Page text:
New Orleans’ Tremé neighborhood is one of the oldest Black communities in America.
According to travelnoire.com, the city is just north of the French Quarter, Tremé was originally a plantation in the late 1700s owned by Claude Tremé. In 1810, he sold the land to the city of New Orleans, which then became home to many free people of color. This historic community is where many slaves who obtained, bought, or bargained for their freedom were able to own property.
In the 1800s, city officials allowed free people and Black slaves to congregate, play music, and sell goods in Tremé, which later became a spot widely known as Congo Square, as Curbed New Orleans explains.
Tremé is also home to one of the oldest African-American Catholic parishes.
St. Augustine Church is located on the corner of Governor Nicholls and Henriette Delille streets and was created by free Blacks in 1841.
Resting next to one of the walls of the St. Augustine Church sits a metal cross made of thick chains, and smaller crosses are planted on the ground. This is known as the Tomb of the Unknown Slave ¬– a landmark that commemorates the lives of slaves of African descent who died in New Orleans and were buried in unmarked graves.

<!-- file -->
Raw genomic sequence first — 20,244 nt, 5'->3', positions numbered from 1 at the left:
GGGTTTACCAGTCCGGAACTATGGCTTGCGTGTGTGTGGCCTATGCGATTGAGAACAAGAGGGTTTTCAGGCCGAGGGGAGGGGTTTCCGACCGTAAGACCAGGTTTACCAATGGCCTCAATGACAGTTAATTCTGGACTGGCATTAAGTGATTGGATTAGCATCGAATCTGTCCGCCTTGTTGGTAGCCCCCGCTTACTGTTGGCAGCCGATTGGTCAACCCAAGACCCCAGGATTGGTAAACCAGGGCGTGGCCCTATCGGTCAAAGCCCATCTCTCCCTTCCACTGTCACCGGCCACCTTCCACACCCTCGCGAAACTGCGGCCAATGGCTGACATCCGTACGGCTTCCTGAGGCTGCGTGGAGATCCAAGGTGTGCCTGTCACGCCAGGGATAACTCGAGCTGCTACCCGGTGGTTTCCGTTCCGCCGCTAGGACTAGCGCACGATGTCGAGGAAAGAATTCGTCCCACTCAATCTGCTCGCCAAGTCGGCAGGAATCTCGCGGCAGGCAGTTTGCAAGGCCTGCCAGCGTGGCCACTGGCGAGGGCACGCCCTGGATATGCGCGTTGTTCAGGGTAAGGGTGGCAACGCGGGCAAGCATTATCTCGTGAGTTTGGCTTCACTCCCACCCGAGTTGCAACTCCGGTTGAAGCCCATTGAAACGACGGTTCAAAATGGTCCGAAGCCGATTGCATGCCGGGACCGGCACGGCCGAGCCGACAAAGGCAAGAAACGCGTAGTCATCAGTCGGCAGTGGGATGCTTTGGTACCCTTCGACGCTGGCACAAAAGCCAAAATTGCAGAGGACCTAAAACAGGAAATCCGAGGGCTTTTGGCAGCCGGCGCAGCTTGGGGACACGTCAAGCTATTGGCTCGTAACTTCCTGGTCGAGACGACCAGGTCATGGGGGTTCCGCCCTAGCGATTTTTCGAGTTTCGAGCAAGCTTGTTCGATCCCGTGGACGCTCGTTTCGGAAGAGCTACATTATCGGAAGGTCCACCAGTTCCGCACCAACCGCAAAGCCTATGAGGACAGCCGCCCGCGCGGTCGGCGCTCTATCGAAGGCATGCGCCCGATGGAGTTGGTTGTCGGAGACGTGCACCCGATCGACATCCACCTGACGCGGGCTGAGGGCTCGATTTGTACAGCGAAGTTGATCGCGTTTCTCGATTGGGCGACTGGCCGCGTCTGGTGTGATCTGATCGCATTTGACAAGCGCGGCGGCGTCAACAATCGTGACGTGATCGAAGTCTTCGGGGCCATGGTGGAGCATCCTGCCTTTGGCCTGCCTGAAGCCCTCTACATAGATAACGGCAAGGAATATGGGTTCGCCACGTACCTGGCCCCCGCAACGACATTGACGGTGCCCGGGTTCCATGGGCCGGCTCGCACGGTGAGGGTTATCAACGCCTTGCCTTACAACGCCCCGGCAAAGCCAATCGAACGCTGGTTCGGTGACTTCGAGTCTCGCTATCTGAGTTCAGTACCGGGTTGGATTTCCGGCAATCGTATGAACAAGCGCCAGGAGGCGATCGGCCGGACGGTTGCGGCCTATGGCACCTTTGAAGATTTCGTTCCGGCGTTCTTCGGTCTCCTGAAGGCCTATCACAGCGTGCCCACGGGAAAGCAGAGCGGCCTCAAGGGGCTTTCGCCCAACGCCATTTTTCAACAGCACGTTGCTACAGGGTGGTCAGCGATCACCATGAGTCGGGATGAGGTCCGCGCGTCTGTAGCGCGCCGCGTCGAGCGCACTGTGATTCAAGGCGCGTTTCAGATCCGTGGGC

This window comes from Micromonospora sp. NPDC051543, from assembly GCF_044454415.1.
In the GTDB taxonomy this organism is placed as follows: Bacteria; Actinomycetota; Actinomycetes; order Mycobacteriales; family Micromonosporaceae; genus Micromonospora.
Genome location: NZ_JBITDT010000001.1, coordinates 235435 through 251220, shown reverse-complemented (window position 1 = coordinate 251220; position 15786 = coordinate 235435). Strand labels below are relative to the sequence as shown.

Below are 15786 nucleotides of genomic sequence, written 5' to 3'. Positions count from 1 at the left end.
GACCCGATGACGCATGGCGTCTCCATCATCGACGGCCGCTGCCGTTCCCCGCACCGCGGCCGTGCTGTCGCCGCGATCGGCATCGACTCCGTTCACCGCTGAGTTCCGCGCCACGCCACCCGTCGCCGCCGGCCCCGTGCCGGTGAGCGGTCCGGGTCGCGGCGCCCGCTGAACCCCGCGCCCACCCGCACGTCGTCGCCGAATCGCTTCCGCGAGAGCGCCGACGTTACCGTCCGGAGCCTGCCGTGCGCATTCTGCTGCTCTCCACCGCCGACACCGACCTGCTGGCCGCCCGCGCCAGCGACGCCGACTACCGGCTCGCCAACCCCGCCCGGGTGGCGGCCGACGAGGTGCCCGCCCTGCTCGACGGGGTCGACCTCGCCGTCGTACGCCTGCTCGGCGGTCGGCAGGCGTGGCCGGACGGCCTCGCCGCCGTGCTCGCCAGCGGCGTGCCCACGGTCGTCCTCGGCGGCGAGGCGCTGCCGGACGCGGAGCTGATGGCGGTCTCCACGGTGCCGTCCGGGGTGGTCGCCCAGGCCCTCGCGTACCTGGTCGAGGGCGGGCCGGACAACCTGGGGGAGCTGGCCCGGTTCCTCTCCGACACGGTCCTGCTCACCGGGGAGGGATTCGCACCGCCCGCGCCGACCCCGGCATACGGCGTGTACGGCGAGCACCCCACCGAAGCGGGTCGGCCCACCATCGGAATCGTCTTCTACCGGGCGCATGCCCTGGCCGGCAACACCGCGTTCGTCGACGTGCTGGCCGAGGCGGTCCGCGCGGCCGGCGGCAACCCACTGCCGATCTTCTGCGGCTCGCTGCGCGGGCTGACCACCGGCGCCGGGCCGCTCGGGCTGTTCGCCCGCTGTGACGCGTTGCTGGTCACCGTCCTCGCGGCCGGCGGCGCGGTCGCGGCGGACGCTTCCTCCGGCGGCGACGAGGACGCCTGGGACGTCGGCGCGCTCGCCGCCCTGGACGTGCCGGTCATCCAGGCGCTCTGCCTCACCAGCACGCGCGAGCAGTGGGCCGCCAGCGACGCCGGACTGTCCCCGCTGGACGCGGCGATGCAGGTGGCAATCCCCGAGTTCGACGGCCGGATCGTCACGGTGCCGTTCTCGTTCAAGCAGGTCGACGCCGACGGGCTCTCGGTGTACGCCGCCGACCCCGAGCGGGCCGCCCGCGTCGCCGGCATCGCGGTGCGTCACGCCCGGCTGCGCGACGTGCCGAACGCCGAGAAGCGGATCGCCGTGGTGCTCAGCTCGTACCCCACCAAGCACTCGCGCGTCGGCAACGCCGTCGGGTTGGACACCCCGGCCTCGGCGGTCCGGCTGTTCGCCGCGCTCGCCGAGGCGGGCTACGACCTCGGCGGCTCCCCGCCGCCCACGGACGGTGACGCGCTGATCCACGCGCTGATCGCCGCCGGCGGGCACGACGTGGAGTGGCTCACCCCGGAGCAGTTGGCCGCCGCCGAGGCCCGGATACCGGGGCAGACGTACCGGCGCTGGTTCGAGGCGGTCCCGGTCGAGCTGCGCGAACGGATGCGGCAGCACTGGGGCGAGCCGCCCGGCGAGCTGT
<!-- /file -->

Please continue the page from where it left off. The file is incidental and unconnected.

Where Does Tremé Stand Today?
Like many Black neighborhoods around the country, Tremé was ruined by the highway building boom in the 1950s and 1960s. This was a time when city officials ruined neighborhoods they considered to be “slum areas” to make space for highways.
With the federal government backing a majority of these projects at the time, these “urban renewal” projects displaced more than 1 million Americans, many of whom were reportedly low-income minorities, including in New Orleans.
When Interstate 10 was built in New Orleans, the elevated expressway project wiped off many businesses in the Tremé neighborhood. Despite that, Tremé is still one of the most vibrant neighborhoods in the city that holds some of the best Creole architecture in the city.
There are two cultural museums, the Backstreet Cultural Museum, which guides guests on a journey of Black contributions made to the City of New Orleans, as well as the Tremé’s Petit Jazz Museum.
Tremé was also one of the first 26 sites designated on the state’s Louisiana African American Heritage Trail.